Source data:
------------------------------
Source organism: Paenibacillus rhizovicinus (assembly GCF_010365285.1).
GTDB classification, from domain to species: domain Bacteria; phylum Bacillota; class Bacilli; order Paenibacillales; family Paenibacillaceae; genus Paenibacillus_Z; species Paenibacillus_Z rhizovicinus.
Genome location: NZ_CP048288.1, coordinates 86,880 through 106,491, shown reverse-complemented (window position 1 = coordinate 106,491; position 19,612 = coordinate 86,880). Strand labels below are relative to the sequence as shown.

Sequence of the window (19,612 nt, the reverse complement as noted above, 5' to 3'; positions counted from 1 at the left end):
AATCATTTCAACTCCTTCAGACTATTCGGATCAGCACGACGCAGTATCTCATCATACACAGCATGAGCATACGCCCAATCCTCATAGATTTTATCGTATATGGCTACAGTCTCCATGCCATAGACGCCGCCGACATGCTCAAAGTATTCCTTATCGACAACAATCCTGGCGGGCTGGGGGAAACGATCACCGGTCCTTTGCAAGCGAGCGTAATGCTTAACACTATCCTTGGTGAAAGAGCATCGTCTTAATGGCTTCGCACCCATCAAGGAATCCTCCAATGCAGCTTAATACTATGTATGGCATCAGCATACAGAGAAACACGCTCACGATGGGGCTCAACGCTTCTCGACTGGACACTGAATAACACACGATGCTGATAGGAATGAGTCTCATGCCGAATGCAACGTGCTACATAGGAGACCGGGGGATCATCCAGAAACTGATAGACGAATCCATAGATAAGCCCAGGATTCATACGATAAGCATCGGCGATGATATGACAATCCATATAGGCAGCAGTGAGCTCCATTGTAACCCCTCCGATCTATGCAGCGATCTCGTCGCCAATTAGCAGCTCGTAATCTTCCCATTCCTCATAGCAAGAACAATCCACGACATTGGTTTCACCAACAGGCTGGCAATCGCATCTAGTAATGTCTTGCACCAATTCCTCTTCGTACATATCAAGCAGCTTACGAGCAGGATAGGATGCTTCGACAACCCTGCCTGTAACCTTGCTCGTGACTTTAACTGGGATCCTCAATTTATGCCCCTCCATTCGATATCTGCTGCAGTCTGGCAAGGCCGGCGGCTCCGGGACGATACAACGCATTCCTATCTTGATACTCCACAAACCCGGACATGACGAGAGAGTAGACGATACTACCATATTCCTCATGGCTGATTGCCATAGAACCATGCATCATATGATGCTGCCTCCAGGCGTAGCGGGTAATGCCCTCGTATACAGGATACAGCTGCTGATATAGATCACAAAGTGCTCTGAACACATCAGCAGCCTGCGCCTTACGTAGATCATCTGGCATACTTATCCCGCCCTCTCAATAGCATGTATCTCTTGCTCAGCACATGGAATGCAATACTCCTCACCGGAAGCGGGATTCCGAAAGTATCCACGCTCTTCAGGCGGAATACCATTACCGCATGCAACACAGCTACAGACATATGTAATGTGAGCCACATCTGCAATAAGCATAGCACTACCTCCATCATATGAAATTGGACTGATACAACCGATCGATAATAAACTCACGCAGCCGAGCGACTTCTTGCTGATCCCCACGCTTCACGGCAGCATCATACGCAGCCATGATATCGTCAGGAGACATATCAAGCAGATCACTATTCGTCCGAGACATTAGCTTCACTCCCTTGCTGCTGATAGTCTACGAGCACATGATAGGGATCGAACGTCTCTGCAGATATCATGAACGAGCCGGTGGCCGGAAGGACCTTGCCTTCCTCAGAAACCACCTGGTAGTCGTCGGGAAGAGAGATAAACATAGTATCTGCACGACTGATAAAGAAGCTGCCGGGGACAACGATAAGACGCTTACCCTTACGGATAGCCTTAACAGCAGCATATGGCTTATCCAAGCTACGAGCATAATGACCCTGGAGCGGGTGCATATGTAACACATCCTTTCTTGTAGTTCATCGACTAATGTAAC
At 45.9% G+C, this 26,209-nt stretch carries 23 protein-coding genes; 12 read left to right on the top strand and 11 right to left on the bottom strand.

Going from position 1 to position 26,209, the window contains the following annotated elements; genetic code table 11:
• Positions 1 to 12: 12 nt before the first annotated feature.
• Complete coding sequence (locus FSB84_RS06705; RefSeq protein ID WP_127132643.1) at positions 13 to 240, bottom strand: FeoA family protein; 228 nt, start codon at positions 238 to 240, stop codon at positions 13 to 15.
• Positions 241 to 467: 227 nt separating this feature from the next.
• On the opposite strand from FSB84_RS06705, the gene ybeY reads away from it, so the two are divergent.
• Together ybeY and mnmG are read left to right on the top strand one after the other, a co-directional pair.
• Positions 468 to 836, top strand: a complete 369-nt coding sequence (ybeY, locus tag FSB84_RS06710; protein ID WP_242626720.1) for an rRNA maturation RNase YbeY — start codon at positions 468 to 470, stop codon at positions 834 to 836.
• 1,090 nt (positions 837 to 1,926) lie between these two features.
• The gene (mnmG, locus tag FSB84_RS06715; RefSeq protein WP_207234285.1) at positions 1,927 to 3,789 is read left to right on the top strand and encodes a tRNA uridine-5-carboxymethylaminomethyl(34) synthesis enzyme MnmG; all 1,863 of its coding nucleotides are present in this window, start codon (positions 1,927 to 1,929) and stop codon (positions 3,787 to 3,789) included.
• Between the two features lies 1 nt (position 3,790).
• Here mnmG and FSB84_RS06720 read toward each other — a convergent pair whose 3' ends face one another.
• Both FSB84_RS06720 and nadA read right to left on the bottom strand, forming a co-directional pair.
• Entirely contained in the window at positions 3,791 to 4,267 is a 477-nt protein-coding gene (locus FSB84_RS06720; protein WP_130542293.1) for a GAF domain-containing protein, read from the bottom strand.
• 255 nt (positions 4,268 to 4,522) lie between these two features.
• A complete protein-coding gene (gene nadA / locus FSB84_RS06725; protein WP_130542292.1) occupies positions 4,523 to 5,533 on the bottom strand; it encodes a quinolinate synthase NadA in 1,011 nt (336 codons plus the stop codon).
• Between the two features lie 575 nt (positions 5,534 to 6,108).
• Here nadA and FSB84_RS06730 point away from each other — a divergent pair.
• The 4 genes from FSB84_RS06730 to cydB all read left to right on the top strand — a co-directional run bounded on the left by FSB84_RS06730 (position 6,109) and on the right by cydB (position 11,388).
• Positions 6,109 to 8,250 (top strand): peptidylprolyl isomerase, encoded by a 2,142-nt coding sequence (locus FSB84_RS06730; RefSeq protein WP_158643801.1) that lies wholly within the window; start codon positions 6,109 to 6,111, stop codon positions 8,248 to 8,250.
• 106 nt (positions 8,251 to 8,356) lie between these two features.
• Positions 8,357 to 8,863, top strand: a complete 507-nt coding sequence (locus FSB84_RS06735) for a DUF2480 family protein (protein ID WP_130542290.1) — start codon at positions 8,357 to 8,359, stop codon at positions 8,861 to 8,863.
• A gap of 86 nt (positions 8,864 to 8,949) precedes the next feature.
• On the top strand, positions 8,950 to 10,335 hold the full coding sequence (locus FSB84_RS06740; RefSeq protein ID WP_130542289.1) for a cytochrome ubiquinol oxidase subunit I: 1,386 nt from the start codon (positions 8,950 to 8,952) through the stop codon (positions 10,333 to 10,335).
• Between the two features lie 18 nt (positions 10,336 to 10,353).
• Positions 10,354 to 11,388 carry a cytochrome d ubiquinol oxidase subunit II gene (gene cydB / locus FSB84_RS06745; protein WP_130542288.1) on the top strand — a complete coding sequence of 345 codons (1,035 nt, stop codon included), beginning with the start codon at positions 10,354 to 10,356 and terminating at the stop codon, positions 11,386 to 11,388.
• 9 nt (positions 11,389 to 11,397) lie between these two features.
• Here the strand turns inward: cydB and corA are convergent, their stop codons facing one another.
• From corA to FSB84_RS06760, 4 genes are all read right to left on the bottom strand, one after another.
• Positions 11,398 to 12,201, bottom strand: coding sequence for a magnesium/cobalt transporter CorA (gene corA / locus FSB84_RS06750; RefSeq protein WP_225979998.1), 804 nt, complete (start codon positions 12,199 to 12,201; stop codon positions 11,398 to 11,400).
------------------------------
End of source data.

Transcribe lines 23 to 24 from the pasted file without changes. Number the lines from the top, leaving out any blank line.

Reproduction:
• Here nadA and FSB84_RS06730 point away from each other — a divergent pair.
• The 4 genes from FSB84_RS06730 to cydB all read left to right on the top strand — a co-directional run bounded on the left by FSB84_RS06730 (position 6,109) and on the right by cydB (position 11,388).